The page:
My Favorite Part: My favorite part of Morgan’s book was her connection of Paul’s experience on Mars Hill (Acts 17:22-31) with how we should identify the desires of the youth in our communities. In this section she reframes the evangelist’s words into language we might use as we walked through our local high schools. She does this a few times, but let me pull one of my favorites out for you.
Students of High School! I see how extremely technological you are in every way. For as I walked through the cafeteria, I saw a sea of blue faces bent over glowing screens. What you long for in your insatiable connectivity, I proclaim to you. The God who gives everyone life, breath, and all things created you to make eye contact with others. Though we are all different, God made humans to be in community with one another, so they would search for God together and perhaps reach out and find God— though God is not far from any one of us. For even as your own artist, Bob Marley, has said, “As it was in the beginning (One Love!); So shall it be in the end (One Heart!).” From Woo: Awakening Teenagers’ Desire to Follow in the Way of Jesus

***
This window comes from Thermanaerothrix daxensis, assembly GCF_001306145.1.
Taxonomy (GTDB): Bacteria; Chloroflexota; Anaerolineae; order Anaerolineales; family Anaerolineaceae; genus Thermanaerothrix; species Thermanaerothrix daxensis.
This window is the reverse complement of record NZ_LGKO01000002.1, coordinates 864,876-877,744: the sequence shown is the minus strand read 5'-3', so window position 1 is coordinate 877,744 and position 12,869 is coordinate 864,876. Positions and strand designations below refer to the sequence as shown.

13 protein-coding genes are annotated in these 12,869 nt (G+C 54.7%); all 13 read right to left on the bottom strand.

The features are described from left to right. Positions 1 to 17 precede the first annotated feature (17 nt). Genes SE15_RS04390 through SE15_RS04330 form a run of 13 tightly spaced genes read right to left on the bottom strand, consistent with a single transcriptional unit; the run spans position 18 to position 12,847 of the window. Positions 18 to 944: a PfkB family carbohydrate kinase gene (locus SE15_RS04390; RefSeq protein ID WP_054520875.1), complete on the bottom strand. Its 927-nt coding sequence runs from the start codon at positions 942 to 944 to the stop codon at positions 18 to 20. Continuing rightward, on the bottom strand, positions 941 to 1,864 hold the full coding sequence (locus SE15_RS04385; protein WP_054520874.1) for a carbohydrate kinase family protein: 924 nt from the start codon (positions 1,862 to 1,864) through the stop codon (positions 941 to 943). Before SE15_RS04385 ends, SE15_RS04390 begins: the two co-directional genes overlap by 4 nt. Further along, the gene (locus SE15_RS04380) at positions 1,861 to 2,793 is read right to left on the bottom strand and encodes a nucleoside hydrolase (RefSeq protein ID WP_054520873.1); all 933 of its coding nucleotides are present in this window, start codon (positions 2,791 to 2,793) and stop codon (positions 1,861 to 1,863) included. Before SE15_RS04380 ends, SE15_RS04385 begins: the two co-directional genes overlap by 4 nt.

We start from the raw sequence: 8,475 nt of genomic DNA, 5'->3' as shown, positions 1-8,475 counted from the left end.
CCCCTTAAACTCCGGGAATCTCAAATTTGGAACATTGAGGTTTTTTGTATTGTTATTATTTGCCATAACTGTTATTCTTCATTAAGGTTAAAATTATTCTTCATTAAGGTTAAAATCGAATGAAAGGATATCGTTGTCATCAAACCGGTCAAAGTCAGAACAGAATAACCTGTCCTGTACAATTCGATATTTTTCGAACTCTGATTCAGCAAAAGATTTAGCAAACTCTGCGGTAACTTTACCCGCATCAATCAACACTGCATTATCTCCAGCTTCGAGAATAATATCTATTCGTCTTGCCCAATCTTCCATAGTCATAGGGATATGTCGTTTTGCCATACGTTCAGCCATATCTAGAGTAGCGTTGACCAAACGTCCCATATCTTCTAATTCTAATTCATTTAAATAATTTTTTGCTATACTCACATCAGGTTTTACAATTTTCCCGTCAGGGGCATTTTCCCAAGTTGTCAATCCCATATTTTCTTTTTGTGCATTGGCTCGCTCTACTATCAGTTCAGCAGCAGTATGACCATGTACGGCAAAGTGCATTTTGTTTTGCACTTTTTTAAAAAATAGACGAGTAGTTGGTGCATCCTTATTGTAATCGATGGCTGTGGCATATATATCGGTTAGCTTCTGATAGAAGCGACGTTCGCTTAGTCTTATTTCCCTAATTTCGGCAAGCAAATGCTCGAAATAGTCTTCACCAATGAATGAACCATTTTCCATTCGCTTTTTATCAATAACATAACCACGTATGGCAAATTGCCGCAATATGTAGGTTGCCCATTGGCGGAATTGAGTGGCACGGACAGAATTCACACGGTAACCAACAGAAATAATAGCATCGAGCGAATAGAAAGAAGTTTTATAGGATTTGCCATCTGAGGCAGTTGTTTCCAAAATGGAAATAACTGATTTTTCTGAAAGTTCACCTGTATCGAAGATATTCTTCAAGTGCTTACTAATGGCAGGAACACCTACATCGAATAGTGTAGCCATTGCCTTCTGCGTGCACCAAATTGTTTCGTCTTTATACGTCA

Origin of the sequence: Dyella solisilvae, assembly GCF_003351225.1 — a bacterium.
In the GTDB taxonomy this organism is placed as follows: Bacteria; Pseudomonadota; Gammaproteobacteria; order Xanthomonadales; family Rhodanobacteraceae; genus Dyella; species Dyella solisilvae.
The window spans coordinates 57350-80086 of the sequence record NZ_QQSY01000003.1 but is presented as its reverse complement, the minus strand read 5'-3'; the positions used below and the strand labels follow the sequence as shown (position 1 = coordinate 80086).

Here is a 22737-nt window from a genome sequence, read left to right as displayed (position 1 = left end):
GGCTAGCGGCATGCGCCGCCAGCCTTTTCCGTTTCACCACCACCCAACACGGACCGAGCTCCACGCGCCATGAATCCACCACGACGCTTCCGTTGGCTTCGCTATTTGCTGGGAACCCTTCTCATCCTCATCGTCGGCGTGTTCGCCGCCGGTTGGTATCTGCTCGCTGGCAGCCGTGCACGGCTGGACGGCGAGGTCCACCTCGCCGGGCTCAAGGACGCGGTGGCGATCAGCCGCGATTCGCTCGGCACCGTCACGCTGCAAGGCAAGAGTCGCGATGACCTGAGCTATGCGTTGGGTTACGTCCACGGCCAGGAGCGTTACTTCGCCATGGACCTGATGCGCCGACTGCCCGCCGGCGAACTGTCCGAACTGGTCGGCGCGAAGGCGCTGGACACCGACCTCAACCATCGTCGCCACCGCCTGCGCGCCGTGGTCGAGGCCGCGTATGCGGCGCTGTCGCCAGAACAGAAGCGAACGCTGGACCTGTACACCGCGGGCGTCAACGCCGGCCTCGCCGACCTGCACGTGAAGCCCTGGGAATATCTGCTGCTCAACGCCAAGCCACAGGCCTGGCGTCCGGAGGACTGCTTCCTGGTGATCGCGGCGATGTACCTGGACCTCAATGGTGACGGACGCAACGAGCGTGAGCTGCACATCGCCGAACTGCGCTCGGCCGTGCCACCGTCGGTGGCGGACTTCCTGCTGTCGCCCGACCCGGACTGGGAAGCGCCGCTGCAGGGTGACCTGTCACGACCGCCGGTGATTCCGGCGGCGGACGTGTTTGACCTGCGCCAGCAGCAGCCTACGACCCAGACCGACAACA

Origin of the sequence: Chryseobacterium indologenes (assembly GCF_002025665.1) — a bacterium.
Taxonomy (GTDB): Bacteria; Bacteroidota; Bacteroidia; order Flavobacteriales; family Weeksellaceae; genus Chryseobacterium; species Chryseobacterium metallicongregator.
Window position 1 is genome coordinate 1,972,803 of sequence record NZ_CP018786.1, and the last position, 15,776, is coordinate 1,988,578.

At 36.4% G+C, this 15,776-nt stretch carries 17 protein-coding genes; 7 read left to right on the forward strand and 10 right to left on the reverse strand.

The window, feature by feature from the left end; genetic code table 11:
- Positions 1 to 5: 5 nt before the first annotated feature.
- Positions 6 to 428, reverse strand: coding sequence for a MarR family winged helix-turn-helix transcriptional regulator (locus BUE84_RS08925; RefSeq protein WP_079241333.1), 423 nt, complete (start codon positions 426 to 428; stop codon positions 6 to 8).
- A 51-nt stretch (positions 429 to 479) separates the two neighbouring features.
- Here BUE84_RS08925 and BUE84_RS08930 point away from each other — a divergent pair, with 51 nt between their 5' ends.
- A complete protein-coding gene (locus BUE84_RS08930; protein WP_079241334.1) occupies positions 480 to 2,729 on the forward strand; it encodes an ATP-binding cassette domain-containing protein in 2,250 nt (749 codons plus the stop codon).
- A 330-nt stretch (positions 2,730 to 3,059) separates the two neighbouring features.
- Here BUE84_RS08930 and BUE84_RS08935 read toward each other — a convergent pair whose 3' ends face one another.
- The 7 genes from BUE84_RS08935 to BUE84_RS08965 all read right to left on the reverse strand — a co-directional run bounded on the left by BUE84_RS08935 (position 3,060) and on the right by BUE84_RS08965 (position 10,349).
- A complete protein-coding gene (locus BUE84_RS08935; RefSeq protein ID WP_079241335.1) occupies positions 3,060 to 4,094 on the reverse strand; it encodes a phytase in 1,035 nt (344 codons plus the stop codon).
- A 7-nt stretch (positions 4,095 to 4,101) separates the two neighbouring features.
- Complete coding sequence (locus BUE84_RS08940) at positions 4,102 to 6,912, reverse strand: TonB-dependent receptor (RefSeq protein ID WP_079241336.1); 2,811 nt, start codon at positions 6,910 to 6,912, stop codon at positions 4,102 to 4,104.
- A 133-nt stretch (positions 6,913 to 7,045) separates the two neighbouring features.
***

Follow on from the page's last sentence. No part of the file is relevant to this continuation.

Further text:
Paul’s experience on the hill has sat at the heart of the way I have done ministry for the last 9 years. It is a clear message that we are here not to put things into youth, but to calling forth and point out things that are already stirring within them. Morgan’s book made it clear that I am not just calling out ideas or pointing out formational awareness, but that I am calling out their desire for the divine. I don’t know that I have experienced anything more beautiful than that in my career as a youth worker.
Some Deeper Connections: Leading a youth ministry by desire may sound bit frightening or overwhelming to some of you. It may sound like we are just turning over the direction of our ministry to the whim of the human heart or looking for blind emotional stimulation, but let me give you a couple of quotes to think about that comes from someone other than Morgan.
“It is Jesus that you seek when you dream of happiness; He is waiting for you when nothing else you find satisfies you; He is the beauty to which you are so attracted; it is He who provoked you with that thirst for fullness that will not let you settle for compromise; it is He who urges you to shed the masks of a false life; it is He who reads in your heart your most genuine choices, the choices that others try to stifle.